What Historic Car Nameplates Should—or Shouldn’t—Make a Comeback?

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No vehicle shows the potential of a retired classic nameplate quite like the new Ford Bronco. Returning next month after a 24-year hiatus, the 2021 Bronco might be the most-anticipated new vehicle reveal of 2020, rivaled only by another Ford product, the new F-150. Ironically, this same automaker has also shown how to botch a callback by slapping the Mustang name on its electric Mach-E crossover, which even the non-enthusiast public isn’t sure was a good idea.
So, with the possible pitfalls of cashing in on old glory in mind, what are some classic names that should (or should not) come back?
I’ll start by volunteering another name from the Ford portfolio, Thunderbird, which I believe should have been used on the crossover we know as the Mustang Mach-E. It would be a fitting allusion to electricity on Ford’s first mass-market electric car and would help denote the model as a premium product, one at the upper end of Ford’s range. Instead of proverbially beating a very much still living horse by trying to stretch the Mustang’s face over a crossover, Ford could have styled it from the ground up and established a new design direction for its electrified models, if not its entire lineup.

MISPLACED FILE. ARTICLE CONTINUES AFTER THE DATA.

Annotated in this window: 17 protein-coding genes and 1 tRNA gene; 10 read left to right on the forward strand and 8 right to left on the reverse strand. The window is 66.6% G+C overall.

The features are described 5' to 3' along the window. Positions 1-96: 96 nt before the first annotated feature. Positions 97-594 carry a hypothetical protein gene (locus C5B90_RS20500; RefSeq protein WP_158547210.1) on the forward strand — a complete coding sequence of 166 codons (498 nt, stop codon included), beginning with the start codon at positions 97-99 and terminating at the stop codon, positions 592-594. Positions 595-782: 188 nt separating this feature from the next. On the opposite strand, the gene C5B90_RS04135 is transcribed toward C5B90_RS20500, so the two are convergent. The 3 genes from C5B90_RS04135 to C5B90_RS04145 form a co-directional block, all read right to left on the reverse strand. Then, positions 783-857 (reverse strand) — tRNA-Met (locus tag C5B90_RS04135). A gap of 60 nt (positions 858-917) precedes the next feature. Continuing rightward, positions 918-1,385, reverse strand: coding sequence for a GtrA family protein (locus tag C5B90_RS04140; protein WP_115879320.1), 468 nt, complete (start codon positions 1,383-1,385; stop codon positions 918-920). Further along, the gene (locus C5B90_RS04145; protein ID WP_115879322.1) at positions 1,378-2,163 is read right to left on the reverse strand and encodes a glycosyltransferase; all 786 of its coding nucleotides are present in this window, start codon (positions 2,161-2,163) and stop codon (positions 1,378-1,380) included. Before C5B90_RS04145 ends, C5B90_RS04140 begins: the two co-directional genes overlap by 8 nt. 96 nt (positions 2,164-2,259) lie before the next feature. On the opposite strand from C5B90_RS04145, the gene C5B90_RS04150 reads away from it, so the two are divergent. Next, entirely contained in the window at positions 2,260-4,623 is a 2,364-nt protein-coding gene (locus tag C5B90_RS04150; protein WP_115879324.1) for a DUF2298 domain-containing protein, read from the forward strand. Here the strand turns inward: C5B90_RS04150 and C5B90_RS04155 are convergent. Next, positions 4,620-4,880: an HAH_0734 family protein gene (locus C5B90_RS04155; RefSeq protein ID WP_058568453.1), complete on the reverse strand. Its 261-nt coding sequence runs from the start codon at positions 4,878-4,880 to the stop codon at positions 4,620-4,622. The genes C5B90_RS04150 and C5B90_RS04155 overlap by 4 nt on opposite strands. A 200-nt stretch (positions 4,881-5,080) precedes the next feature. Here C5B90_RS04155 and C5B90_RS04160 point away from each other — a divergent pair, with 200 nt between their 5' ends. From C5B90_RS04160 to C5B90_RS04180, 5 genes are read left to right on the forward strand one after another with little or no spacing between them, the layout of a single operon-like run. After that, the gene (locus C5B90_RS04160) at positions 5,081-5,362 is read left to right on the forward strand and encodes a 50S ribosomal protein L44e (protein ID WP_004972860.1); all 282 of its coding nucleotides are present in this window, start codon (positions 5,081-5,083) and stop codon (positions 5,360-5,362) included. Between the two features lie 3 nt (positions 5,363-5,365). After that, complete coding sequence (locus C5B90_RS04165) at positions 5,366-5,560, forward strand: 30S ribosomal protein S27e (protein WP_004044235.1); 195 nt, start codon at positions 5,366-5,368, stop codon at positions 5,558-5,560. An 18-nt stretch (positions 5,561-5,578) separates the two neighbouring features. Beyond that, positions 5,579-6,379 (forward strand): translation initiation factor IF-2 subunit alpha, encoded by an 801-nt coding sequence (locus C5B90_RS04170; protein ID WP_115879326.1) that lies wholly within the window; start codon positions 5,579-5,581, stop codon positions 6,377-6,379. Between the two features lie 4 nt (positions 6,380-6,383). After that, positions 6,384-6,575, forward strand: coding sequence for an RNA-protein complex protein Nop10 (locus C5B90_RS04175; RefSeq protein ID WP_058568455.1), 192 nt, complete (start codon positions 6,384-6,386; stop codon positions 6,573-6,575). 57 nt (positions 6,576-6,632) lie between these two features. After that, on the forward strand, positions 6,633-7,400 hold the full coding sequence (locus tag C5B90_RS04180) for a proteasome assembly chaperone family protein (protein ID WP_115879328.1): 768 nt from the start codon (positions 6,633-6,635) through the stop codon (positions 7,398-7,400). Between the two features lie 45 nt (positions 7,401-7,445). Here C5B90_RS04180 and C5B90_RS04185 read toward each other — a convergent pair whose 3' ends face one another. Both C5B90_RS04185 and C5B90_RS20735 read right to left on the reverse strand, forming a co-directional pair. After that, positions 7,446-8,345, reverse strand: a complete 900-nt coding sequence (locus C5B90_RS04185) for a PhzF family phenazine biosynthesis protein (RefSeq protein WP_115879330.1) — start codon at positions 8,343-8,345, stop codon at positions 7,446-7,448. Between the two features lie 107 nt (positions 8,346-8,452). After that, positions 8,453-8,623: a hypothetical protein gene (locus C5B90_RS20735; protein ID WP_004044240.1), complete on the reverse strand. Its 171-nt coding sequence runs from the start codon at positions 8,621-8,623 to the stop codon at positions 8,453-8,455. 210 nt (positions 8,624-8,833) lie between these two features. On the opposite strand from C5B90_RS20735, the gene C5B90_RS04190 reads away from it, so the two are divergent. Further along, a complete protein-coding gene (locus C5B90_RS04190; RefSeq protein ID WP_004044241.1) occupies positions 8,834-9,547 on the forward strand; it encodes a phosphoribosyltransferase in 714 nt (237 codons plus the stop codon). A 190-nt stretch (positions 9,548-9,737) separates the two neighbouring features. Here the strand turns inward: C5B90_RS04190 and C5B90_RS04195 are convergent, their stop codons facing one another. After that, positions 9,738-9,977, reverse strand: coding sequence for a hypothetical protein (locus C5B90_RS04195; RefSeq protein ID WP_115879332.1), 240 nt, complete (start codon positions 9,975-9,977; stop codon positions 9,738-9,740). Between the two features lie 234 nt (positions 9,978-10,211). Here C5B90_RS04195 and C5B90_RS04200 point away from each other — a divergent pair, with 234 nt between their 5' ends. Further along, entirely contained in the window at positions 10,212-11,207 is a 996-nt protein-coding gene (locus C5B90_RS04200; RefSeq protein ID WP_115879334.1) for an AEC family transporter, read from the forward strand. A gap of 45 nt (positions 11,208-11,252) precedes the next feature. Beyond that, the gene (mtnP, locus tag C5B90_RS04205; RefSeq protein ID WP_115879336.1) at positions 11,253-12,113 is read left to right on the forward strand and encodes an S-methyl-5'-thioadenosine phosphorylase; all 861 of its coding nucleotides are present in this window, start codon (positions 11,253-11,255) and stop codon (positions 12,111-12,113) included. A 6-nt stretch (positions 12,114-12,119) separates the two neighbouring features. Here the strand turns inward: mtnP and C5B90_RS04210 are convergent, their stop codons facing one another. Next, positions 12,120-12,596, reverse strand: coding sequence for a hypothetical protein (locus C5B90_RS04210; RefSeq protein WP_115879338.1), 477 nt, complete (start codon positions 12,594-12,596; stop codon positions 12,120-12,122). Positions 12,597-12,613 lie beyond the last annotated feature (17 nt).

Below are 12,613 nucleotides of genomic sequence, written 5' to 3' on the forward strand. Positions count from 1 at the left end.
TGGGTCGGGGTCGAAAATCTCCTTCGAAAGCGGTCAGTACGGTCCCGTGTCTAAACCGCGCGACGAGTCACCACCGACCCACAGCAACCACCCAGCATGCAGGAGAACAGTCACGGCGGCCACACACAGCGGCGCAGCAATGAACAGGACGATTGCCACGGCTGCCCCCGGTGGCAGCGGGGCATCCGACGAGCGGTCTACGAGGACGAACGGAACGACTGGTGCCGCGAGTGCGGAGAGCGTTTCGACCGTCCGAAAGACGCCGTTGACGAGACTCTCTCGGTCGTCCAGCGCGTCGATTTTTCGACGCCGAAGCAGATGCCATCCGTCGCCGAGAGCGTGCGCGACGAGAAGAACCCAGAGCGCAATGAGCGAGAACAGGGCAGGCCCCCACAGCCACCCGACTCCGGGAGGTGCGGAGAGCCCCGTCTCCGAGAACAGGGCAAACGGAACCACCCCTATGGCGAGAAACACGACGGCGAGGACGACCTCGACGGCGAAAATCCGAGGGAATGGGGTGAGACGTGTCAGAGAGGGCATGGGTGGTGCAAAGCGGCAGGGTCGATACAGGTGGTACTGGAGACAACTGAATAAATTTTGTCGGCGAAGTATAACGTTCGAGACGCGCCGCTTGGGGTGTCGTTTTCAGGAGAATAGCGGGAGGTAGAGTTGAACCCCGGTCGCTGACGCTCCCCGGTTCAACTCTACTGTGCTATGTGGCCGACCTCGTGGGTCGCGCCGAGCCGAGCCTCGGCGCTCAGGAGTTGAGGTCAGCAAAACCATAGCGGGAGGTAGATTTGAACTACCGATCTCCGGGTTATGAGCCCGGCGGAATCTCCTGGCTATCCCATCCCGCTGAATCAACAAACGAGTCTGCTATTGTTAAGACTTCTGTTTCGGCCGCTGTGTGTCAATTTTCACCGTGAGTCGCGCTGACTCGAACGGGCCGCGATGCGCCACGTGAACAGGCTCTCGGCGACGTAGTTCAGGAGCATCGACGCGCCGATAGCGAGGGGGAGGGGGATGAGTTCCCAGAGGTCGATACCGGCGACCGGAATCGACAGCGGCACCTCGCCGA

There would have been no sullying a beloved nameplate, either, as Ford already shamed the Thunderbird as far back as 1967 with a hideous redesign that never really improved from there. [Ed Note: Has James never seen an early ’90s Thunderbird SC?]
The Mach-E could’ve been the Thunderbird’s phoenix moment—a rise from the ashes. But instead, we got a crossover called a Mustang, one that evokes a dog licking its own nose more than it does a pony car. And that, Ford, we won’t let you live down, even if the Mach-E does to the Tesla Model Y what the Bronco might do to the Jeep Wrangler.